Could A.J. Brown be the first wide receiver to win NFL MVP?

No wide receiver has ever won NFL MVP in the 67-year history of the award.

Due to a NFL Players Association strike, Jerry Rice played just 12 games in 1987 for the San Francisco 49ers. He still managed to record 65 receptions, 1,078 yards and 22 touchdowns (extrapolated to today’s 17-game schedule, that’s 92 for 1,527 and an astounding 31 TDs). Oh, he also rushed for a score.

It was enough for Rice to command significant support as the NFL’s Most Valuable Player, garnering 30 votes (35.7 percent of the tallies) to finish second behind Denver quarterback John Elway (36 for 42.9 percent). Niners teammate Joe Montana received the other 18 votes.

That’s as close as a wide receiver has ever come to being named MVP in the 67-year history of the award.

In 2021, the Los Angeles Rams' Cooper Kupp got a single vote. In 1998, Randy Moss picked up four as a rookie for Minnesota. Other than that, the list for wide receivers garnering significant MVP votes is mainly just Jerry Rice (votes in six seasons during his illustrious career). Rice also finished second in 1995 (with 11.4 percent of the vote) and third in both 1993 and 1994.

Enter Philadelphia’s A.J. Brown.

He probably won’t win the award that has overwhelmingly gone to quarterbacks and running backs. He should secure meaningful consideration, however, not merely because of his eye-popping production, but the manner in which he is producing it.

Brown is the first player in NFL history to record six consecutive games with at least 125 yards receiving. For a full 17-game season, he is on pace for 128 receptions, 1,995 yards and 11 touchdowns.

Miami’s Tyreek Hill is having, statistically, an even better season thus far and is worth considering as well, depending on who stays hot. Hill is on pace for 130 receptions for 2,155 yards and 17 touchdowns.

The NFL single-season record for receiving yards is 1,964, set by Detroit’s Calvin Johnson in 2012 in a 16-game season. Johnson received zero MVP votes that year.

If anything, these dueling star receivers in Brown and Hill might split the non-quarterback vote and make both candidacies moot.

Hill’s value to Miami is unquestioned, in part because beyond his actual catches, defenses must account for his speed anytime he is on the field.

That said, his impact on the team isn’t any more than Brown’s with the Eagles. At 6-foot-1, 226 pounds, the Ole Miss product is a physical challenge for any defense.

It is part of what, to some, sets Brown slightly above Hill. Brown is making extremely difficult receptions that almost no other receiver in the league can, let alone with his frequency.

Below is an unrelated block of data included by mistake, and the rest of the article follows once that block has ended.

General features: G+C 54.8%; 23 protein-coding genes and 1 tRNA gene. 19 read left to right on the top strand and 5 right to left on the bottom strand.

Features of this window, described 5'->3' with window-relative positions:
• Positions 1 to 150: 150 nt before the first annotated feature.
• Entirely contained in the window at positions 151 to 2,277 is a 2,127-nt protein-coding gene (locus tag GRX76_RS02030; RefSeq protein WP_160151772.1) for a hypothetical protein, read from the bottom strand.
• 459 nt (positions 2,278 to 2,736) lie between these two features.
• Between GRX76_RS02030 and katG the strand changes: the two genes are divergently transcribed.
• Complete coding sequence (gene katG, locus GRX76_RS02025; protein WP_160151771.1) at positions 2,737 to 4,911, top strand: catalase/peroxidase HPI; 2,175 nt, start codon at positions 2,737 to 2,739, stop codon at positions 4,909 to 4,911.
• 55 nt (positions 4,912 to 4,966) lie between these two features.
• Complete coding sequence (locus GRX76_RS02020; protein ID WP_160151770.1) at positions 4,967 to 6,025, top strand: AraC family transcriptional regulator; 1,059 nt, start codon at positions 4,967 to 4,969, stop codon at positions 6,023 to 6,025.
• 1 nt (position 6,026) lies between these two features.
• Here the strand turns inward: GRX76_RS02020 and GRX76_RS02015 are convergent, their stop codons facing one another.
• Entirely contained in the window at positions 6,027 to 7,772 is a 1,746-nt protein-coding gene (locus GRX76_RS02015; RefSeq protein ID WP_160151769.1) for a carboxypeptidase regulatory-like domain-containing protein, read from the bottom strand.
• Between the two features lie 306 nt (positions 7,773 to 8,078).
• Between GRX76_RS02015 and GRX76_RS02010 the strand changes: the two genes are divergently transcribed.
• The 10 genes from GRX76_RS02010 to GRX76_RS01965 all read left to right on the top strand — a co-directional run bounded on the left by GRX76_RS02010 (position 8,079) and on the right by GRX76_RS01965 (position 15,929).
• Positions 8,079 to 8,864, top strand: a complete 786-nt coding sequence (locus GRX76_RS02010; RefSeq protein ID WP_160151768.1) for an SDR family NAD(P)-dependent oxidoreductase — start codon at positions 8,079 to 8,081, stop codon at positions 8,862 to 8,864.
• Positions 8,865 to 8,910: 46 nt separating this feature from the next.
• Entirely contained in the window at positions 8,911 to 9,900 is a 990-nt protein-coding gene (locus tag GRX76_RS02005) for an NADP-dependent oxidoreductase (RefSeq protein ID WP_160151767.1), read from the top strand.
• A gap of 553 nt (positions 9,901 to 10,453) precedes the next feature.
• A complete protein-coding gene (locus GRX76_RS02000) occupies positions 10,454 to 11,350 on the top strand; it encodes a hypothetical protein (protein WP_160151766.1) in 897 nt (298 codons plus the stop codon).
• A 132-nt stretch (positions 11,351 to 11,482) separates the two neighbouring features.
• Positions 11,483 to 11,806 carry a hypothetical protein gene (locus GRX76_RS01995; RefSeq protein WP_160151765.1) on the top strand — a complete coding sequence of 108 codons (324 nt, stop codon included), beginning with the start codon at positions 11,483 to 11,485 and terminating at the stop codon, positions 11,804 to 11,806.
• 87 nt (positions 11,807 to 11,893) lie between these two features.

He’s caught 75 percent of the passes thrown to him (60 of 80), just a bit above Hill’s 72.6. His contested catch rate, though, is 57.9 percent, according to Pro Football Focus, laying waste to the concept of a 50-50 ball. Hill’s is 40 percent. Brown has just one drop on the season.

Brown caught all eight passes thrown to him last Sunday against Washington, three of them deemed contested by PFF. Two went for touchdowns.

Brown is not a product of scheme. Even if he isn’t open, he just catches the pass, sometimes in front of two defenders. Philadelphia doesn’t beat Washington, 38-31, on Sunday and improve to 7-1 with anyone else in his spot.

The 125-plus-yards-per-game streak alone has Philadelphia appreciating just what they have.

“The history of this league and the history of this game is special to me,” Eagles coach Nick Sirianni said Sunday. “... So A.J. has done it better over a six-game stretch than anybody ever to play this game. And that’s pretty special.”

Is it special enough to be a legit MVP candidate?

First off, the season is only half over and history suggests the 125-yard streak will end. Can Brown’s impact remain as high? It’s the same for Hill.

“People come up and tell you [about the record], but you’ve got to be humble in this game,” Brown said Sunday. “You’ve got to come out and prove it each and every week. That’s what I’m trying to do. I’m trying to come in and work and strive to be better each and every day.”

Then there is the nature of the award.

The last 11 MVPs have been quarterbacks, dating back to Adrian Peterson winning it in 2012 when he rushed for 2,097 yards and 12 TDs. And there is little doubt that quarterback is the most important position in the game.

The QBs for both the Eagles (Jalen Hurts, who finished second last year) and Dolphins (Tua Tagovailoa) will be in the mix. Same with perennial candidates such as Patrick Mahomes (the 2022 MVP), Lamar Jackson (2019) and others.

A route to winning the most votes for Brown or Hill seems unlikely. Who knows what these receivers can still show? It’s been a long time since Jerry Rice made a real run from the position at the award. Maybe it’s time for another.